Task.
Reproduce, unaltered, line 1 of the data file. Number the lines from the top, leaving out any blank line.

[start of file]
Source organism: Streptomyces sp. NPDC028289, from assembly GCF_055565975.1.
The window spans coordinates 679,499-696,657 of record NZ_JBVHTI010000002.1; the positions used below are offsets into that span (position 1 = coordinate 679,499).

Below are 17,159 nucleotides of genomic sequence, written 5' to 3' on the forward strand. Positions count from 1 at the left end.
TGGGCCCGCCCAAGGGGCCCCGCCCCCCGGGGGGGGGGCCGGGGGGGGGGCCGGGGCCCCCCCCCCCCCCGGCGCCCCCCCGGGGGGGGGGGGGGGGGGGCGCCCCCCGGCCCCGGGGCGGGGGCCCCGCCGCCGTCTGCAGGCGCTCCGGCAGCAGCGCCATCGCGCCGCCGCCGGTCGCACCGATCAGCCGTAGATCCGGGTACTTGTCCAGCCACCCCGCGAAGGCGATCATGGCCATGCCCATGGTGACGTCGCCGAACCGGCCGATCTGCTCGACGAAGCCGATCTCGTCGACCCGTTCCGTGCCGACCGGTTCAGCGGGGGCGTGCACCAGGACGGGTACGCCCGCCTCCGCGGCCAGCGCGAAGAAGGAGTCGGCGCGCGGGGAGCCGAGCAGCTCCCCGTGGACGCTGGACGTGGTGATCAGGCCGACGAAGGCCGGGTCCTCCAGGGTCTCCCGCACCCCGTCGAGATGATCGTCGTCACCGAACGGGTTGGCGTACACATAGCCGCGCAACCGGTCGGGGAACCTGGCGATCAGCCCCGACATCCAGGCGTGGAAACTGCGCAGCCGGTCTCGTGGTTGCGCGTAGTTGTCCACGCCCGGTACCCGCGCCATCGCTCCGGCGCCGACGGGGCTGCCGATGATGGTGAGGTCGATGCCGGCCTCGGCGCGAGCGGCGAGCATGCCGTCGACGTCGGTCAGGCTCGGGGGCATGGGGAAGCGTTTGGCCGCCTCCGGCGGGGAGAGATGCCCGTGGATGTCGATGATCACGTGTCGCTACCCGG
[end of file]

Source organism: Streptomyces sp. NPDC028289, from assembly GCF_055565975.1.